Yet even so, it’s significant to recognize that the Talmud does not consider the drunken state evil per se. It’s a very strong form of personal self-expression — and perhaps even more significantly, it allows a person to know just who he actually is on the inside. What am I truly made up of? Who is the true me? When I am high, am I full of gregarious warmth and friendliness, or self-centered pleasure-seeking? Do I become more sensitive to the feelings of others, or more wrapped up in my own whims and desires?
I’m quite fond of pointing out, having spent many Purims in yeshiva (rabbinical college) in the presence of many great rabbis, that there is nothing more beautiful than a truly great person under the influence. If a person’s insides are full of love of G-d, Torah and mankind, there is nothing more heartening than seeing it burst forth in generous and uninhibited portions. Far from disgusting and vulgar sot we tend to imagine, when a truly great human being loses his compunctions, we might just gain a glimpse of how great he truly is.
(Needless to say, we are discussing people who are tipsy and high but not those who utterly lose their faculties via spirits. Nothing positive results from drinking oneself totally senseless (see the story of Lot and his daughters (Genesis 19) if you actually need proof of this), and great but responsible people likewise remain in control sufficiently to know when to stop.)
Based on all of the above, many other statements of the Sages regarding wine come into fascinatingly clear focus. I quote just a few below.
There is an opinion in the Talmud (Brachos 40a) that the Tree of Knowledge that Adam and Eve partook of was none other than the grape vine. In eating the Forbidden Fruit, Adam wanted to become in touch with himself — as only wine can do. He wanted to know evil from the inside. He did not want the trifling challenge of confronting evil as a foreign entity — as a Serpent attempting to seduce him from without. He wanted the desire for evil to dwell within his very bosom — and to then conquer it. And so, he ingested the grapes of the vine. And it led him to self-knowledge — to gaining an intimate and personal yearning for the evil drive which now resided within. (The fact that that challenge was too great basically outlines the rest of human history.)
In Proverbs, Solomon finds a positive use for alcohol: “Give strong drink to one who is perishing (wasting away) and wine to the bitter of soul” (Mishlei 31:6). If someone is depressed, give him wine to cheer him up. The simple explanation is that wine will make him high and cause him to forget his sorrows. But based on the above, a much more profound thought arises. When someone is depressed, he becomes overwhelmed with his troubles, unable to cope with his situation. Wine will cause him to understand himself better. He will then see that his problems are not truly him. They do not make his life unbearable. They are merely external issues he must deal with. He will then become able to put his problems in perspective and deal with them rather than allowing them to crush him.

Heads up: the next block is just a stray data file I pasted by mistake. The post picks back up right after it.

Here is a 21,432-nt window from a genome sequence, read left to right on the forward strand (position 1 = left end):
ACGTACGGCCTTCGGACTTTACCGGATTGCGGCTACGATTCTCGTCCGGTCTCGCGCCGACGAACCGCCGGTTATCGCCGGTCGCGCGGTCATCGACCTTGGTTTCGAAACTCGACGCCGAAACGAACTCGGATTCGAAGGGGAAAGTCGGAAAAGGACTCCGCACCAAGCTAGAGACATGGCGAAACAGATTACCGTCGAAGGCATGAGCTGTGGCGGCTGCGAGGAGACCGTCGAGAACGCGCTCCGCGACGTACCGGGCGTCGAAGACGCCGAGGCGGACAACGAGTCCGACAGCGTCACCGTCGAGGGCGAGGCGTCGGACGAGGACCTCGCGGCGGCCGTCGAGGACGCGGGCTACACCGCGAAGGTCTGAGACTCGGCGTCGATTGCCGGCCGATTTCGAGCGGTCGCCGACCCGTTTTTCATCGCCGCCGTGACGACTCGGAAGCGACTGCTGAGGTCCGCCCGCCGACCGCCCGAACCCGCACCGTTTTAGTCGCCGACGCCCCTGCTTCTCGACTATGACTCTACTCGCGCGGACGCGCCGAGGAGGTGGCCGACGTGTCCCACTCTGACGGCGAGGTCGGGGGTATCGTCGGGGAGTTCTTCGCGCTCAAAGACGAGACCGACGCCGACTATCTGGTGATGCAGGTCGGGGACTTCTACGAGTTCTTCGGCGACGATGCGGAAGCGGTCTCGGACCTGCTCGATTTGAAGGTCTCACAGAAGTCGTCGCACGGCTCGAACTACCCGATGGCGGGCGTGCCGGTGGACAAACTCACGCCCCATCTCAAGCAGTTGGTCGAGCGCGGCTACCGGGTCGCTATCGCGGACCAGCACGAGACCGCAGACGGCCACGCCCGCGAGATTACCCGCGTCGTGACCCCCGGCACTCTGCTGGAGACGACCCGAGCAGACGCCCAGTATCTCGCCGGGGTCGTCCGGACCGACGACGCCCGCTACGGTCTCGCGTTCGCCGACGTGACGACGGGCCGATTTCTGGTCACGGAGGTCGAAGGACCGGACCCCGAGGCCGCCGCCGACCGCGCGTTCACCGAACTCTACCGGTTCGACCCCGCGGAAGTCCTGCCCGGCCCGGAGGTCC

Thus, to conclude, in the eyes of the Sages wine is as much a positive force as a negative one. And for this reason Scripture does not level unequivocal criticism against it. For wine is not a means of misbehaving per se but a means of behaving — as my true self. Wine enables self-expression, of seeing and acting out who I really am. Of course, practically, very few of us are so secure in our goodness that we can afford to risk becoming our true unrestrained selves. And equally self-evident, as with all powerful forces, too much can easily destroy a person.
And so, certainly the Rambam is well-justified in advising that even the scholarly avoid toying with such forces. (Of course, the Rambam lived long before Chassidus. As a pure rationalist, he had little room for an occasional “high”. (I once heard in the name of my teacher R. Yaakov Weinberg OBM that whereas spirits intoxicate, wine “brings out the glow.”)) Yet it’s significant to recognize that our image of drunkenness stems less from the true nature of wine than from man’s typical inability to live up to its uninhibiting effects. The Talmud states that the true reward of the World to Come is “wine guarded in its grapes since the six days of Creation” (Brachos 34b). Perhaps one day man will again aspire to become his natural and unguarded self — yet still in perfect communion with G-d in the Garden of Eden.
Text Copyright © 2009 by Rabbi Dovid Rosenfeld and Torah.org